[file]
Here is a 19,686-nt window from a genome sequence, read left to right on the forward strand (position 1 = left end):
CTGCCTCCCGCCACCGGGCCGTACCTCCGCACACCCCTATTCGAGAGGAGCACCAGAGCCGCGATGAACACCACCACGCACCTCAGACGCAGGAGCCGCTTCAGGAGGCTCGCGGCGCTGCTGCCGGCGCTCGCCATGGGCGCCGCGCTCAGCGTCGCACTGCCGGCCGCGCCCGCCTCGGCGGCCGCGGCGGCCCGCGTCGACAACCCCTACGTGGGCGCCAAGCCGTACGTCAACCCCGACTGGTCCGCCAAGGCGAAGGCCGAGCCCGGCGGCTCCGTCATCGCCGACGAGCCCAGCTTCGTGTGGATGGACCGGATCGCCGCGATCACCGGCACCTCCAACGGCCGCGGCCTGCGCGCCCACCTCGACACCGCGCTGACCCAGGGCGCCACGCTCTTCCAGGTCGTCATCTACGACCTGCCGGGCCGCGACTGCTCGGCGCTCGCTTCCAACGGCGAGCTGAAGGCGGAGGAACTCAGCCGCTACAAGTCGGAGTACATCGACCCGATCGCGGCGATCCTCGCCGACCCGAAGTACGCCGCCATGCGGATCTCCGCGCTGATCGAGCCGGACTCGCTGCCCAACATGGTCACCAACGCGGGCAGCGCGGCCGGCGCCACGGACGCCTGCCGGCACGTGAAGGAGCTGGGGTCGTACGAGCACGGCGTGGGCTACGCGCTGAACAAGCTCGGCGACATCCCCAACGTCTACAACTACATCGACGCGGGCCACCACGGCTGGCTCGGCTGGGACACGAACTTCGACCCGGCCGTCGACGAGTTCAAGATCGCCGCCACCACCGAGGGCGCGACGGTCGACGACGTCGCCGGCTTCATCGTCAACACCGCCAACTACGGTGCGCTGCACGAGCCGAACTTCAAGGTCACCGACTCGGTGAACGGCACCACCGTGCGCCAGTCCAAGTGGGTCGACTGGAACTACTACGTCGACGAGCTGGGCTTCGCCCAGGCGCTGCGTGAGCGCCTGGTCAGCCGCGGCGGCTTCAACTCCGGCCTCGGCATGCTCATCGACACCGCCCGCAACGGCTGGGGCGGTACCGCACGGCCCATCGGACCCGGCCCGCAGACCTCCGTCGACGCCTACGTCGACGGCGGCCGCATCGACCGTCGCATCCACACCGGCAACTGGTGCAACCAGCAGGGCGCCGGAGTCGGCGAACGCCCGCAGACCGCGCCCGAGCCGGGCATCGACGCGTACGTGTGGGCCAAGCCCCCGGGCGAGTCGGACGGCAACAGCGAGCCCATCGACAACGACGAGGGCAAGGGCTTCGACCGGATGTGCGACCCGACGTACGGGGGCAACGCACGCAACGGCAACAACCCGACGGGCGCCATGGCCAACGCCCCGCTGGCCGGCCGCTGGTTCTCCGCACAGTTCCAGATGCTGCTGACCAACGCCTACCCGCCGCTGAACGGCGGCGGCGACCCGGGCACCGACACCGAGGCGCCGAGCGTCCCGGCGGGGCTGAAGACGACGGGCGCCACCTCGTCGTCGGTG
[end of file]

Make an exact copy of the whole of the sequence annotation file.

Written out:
Here is a 19,686-nt window from a genome sequence, read left to right on the forward strand (position 1 = left end):
CTGCCTCCCGCCACCGGGCCGTACCTCCGCACACCCCTATTCGAGAGGAGCACCAGAGCCGCGATGAACACCACCACGCACCTCAGACGCAGGAGCCGCTTCAGGAGGCTCGCGGCGCTGCTGCCGGCGCTCGCCATGGGCGCCGCGCTCAGCGTCGCACTGCCGGCCGCGCCCGCCTCGGCGGCCGCGGCGGCCCGCGTCGACAACCCCTACGTGGGCGCCAAGCCGTACGTCAACCCCGACTGGTCCGCCAAGGCGAAGGCCGAGCCCGGCGGCTCCGTCATCGCCGACGAGCCCAGCTTCGTGTGGATGGACCGGATCGCCGCGATCACCGGCACCTCCAACGGCCGCGGCCTGCGCGCCCACCTCGACACCGCGCTGACCCAGGGCGCCACGCTCTTCCAGGTCGTCATCTACGACCTGCCGGGCCGCGACTGCTCGGCGCTCGCTTCCAACGGCGAGCTGAAGGCGGAGGAACTCAGCCGCTACAAGTCGGAGTACATCGACCCGATCGCGGCGATCCTCGCCGACCCGAAGTACGCCGCCATGCGGATCTCCGCGCTGATCGAGCCGGACTCGCTGCCCAACATGGTCACCAACGCGGGCAGCGCGGCCGGCGCCACGGACGCCTGCCGGCACGTGAAGGAGCTGGGGTCGTACGAGCACGGCGTGGGCTACGCGCTGAACAAGCTCGGCGACATCCCCAACGTCTACAACTACATCGACGCGGGCCACCACGGCTGGCTCGGCTGGGACACGAACTTCGACCCGGCCGTCGACGAGTTCAAGATCGCCGCCACCACCGAGGGCGCGACGGTCGACGACGTCGCCGGCTTCATCGTCAACACCGCCAACTACGGTGCGCTGCACGAGCCGAACTTCAAGGTCACCGACTCGGTGAACGGCACCACCGTGCGCCAGTCCAAGTGGGTCGACTGGAACTACTACGTCGACGAGCTGGGCTTCGCCCAGGCGCTGCGTGAGCGCCTGGTCAGCCGCGGCGGCTTCAACTCCGGCCTCGGCATGCTCATCGACACCGCCCGCAACGGCTGGGGCGGTACCGCACGGCCCATCGGACCCGGCCCGCAGACCTCCGTCGACGCCTACGTCGACGGCGGCCGCATCGACCGTCGCATCCACACCGGCAACTGGTGCAACCAGCAGGGCGCCGGAGTCGGCGAACGCCCGCAGACCGCGCCCGAGCCGGGCATCGACGCGTACGTGTGGGCCAAGCCCCCGGGCGAGTCGGACGGCAACAGCGAGCCCATCGACAACGACGAGGGCAAGGGCTTCGACCGGATGTGCGACCCGACGTACGGGGGCAACGCACGCAACGGCAACAACCCGACGGGCGCCATGGCCAACGCCCCGCTGGCCGGCCGCTGGTTCTCCGCACAGTTCCAGATGCTGCTGACCAACGCCTACCCGCCGCTGAACGGCGGCGGCGACCCGGGCACCGACACCGAGGCGCCGAGCGTCCCGGCGGGGCTGAAGACGACGGGCGCCACCTCGTCGTCGGTG